Media Release: MDMA-assisted psychotherapy for bushfire victims - Fast-tracked access needed for breakthrough PTSD treatment
Announcement posted by Mind Medicine Australia 13 Feb 2020
It is estimated that 800,000 Australians suffer from post-traumatic stress disorder (PTSD). Mental health experts predict this staggering figure will rise sharply as a result of the trauma experienced by families and first responders who have had their lives or safety threatened by the catastrophic bushfires this summer.
In response to this mental health crisis, Mind Medicine Australia (MMA) has called for the fast-tracking of access to MDMA-assisted psychotherapy for the treatment of PTSD. MMA is a not-for-profit organisation established to promote the development of research-backed and regulatory-approved Medicine-Assisted Therapy in Australia.
Doctors typically treat people who have PTSD with psychotherapy and pharmaceutical medicines. But the medications can often produce unpleasant side effects and show a mere 20%-30% success rate for patients. Exposure therapy is more successful, providing relief from PTSD in around half of cases. However, the treatment process can be long and extremely gruelling, causing many patients to drop out.
In contrast, recent clinical trials of MDMA-assisted psychotherapy in the United States have shown to relieve PTSD immediately after just three active dose sessions for 54% of participants. A 2018 study specifically in first responders and veterans showed that patients improved further at a 12-month follow up with 67% of them in remission. The results of a separate study showed than an astounding 76% of participants did not meet the clinical diagnostic criteria for PTSD a year after the conclusion of treatment.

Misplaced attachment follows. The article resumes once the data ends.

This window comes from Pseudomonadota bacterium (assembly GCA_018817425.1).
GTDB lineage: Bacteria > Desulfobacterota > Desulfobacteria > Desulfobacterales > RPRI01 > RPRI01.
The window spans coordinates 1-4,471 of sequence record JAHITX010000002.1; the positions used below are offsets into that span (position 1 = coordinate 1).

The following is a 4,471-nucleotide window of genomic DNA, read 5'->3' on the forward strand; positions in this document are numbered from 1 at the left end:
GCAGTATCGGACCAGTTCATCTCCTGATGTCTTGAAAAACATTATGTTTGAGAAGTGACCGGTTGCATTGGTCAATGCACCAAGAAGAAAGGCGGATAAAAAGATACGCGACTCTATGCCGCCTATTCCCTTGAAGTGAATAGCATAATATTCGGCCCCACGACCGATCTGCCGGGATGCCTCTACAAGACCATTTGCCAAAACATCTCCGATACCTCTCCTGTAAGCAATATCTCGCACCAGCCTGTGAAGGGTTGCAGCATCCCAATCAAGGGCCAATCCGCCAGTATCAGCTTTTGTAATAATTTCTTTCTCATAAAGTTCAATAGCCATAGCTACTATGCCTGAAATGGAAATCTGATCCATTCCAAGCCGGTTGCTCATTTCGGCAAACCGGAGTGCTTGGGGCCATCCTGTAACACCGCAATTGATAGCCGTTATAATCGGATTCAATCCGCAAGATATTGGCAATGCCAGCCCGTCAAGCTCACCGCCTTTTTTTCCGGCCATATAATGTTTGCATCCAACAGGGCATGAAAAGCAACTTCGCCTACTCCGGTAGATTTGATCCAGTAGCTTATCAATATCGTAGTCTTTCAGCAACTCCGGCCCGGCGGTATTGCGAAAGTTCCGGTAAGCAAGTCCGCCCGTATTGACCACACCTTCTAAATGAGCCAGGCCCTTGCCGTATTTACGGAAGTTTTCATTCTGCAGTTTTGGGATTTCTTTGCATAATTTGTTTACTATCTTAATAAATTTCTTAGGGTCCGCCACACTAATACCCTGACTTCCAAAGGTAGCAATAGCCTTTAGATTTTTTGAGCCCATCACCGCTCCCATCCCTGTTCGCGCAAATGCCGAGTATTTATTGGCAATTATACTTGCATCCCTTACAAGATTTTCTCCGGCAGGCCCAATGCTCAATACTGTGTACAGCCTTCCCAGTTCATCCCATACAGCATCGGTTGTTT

The research has been so promising that the American Food and Drug Administration (FDA) granted MDMA-assisted psychotherapy Breakthrough Therapy status in 2017. The FDA is expected to give full regulatory approval for the treatment in the next few years after the current Phase 3 trials are completed. Earlier this month, however, an Expanded Access Program was authorised by the FDA that permits the use of MDMA-assisted psychotherapy in the United States this year, ahead of the conclusion of clinical trials. Similarly, Israel, Switzerland, and Canada have recently begun Compassionate Use Schemes that enable PTSD patients to access this therapy.